Not everyone agrees with the plan.

An attorney for victims in the case, Michael Plau of Seattle, questioned whether the offer was large enough. In March, USA TODAY estimated the Boy Scouts to be worth more than $ 3.7 billion, including the more than 250 local councils as well as various trusts and endowments.

“The Boy Scouts have revealed that their local councils have more than $ 1.8 billion in unrestricted net assets, but their latest plan and disclosure statement does not reveal how much each council is contributing to this bankruptcy,” Pfau told USA TODAY when the proposed settlement of $ 850 was announced. “Our clients are already calling us and asking us why this new proposal is acceptable when it seems that local councils have so much more to offer.”

The Boy Scouts of America argue that the settlement represents the organization’s best way out of Chapter 11 bankruptcy and achieve its “dual restructuring goals,” according to the disclosure statement. The BSA lists these objectives as “providing a fair, streamlined and certain process by which abuse survivors can obtain compensation for abuse and ensuring that the reorganized BSA has the capacity to continue its vital charitable mission.”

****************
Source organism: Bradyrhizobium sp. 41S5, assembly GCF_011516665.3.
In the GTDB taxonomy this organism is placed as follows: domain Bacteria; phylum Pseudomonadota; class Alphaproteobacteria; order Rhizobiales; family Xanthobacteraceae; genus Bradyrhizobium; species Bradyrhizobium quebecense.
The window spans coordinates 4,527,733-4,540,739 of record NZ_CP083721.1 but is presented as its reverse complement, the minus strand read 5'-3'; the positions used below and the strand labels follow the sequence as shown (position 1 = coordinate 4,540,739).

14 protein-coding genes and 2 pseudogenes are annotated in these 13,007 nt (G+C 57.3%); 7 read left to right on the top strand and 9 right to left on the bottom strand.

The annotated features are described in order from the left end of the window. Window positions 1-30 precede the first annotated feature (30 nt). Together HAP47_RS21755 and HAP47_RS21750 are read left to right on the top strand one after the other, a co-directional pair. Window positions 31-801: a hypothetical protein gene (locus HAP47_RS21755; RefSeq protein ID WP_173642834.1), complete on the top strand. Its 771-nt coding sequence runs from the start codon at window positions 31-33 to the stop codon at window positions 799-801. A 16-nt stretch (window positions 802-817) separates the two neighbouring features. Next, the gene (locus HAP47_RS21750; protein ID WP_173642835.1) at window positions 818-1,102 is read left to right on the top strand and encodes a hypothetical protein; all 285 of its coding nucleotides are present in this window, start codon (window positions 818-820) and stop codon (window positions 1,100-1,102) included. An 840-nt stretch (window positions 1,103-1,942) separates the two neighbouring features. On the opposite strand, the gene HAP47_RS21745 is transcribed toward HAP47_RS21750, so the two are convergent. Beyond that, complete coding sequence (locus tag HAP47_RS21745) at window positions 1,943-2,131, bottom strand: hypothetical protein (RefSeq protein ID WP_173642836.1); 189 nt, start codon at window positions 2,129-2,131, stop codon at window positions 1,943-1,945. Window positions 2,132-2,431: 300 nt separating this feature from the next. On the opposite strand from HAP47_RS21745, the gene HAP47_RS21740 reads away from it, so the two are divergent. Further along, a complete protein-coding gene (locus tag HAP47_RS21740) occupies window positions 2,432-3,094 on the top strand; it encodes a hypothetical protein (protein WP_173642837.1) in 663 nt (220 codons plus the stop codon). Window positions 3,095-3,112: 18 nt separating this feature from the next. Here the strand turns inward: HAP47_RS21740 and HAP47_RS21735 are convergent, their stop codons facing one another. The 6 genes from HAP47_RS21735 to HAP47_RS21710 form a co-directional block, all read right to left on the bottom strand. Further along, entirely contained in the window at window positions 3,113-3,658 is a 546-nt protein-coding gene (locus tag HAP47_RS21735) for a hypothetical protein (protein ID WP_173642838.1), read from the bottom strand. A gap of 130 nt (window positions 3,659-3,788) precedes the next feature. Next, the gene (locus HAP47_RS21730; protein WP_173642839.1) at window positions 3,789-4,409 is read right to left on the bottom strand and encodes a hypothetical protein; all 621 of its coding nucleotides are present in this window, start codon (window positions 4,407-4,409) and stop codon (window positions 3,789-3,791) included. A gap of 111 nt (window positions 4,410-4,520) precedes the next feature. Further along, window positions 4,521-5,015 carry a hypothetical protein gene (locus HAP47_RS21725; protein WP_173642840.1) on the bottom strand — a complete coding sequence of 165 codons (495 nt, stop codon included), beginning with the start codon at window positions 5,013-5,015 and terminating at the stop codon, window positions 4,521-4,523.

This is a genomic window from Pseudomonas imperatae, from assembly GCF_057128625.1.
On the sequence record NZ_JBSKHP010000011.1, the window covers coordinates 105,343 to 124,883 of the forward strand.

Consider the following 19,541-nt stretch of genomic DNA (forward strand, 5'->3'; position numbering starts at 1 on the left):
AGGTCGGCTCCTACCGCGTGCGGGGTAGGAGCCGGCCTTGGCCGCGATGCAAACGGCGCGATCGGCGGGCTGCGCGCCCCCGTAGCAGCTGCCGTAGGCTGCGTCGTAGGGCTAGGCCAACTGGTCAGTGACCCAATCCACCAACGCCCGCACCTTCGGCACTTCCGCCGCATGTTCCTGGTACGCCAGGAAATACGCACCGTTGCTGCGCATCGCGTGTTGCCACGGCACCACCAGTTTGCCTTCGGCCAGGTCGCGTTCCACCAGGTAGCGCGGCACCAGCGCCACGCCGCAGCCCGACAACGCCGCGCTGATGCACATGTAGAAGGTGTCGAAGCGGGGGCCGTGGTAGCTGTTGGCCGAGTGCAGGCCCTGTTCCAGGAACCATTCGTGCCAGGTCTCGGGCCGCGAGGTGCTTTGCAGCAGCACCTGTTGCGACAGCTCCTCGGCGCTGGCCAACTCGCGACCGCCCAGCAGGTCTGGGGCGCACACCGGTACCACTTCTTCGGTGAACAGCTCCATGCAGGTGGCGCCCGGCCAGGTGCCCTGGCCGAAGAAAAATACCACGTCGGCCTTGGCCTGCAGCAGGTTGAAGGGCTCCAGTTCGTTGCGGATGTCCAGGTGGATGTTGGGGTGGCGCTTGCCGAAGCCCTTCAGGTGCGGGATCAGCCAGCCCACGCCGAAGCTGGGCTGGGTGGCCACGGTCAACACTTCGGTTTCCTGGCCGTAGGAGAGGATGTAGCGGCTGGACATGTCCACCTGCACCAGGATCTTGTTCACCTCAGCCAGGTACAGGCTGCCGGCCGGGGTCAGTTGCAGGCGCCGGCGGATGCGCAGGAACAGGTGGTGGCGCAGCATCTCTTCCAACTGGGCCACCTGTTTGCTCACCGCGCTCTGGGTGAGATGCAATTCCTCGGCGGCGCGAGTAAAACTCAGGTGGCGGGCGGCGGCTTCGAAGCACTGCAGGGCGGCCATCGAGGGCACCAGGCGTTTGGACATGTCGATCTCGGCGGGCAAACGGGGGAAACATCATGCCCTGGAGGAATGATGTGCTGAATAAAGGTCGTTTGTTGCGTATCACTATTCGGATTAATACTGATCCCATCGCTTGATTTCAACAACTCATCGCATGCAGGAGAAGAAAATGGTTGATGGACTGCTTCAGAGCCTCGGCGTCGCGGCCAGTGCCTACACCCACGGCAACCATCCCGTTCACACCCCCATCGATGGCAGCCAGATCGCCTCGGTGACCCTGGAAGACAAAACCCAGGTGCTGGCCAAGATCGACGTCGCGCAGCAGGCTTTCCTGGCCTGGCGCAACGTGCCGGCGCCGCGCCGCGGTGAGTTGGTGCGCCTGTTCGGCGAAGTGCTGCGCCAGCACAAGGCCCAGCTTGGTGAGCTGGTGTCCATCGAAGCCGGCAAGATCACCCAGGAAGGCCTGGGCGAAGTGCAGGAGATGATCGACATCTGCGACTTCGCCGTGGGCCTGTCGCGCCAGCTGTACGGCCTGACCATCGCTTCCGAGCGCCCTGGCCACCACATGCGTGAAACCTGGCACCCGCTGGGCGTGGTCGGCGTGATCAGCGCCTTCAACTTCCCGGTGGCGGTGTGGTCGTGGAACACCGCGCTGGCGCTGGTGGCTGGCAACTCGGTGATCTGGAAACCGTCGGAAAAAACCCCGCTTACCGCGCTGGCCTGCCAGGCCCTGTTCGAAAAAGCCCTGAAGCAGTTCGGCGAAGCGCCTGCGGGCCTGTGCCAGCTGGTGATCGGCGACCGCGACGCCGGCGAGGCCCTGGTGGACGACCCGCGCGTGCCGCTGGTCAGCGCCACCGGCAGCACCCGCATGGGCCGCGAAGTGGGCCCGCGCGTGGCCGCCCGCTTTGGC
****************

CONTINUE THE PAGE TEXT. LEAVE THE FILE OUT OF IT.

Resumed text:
The disclosure statement also reads: “The BSA cares deeply about all survivors of child abuse. The BSA understands that no excuse can repair the damage caused by the abuse or take away the pain survivors have endured. The BSA is unwavering in its commitment to continually improve all of its policies to prevent abuse. “

Includes reporting by Jordan Mendoza, reporter for USA TODAY.

Contact Ed Palattella at epalattella@timesnews.com. Follow him on twitter @ETNpalattella.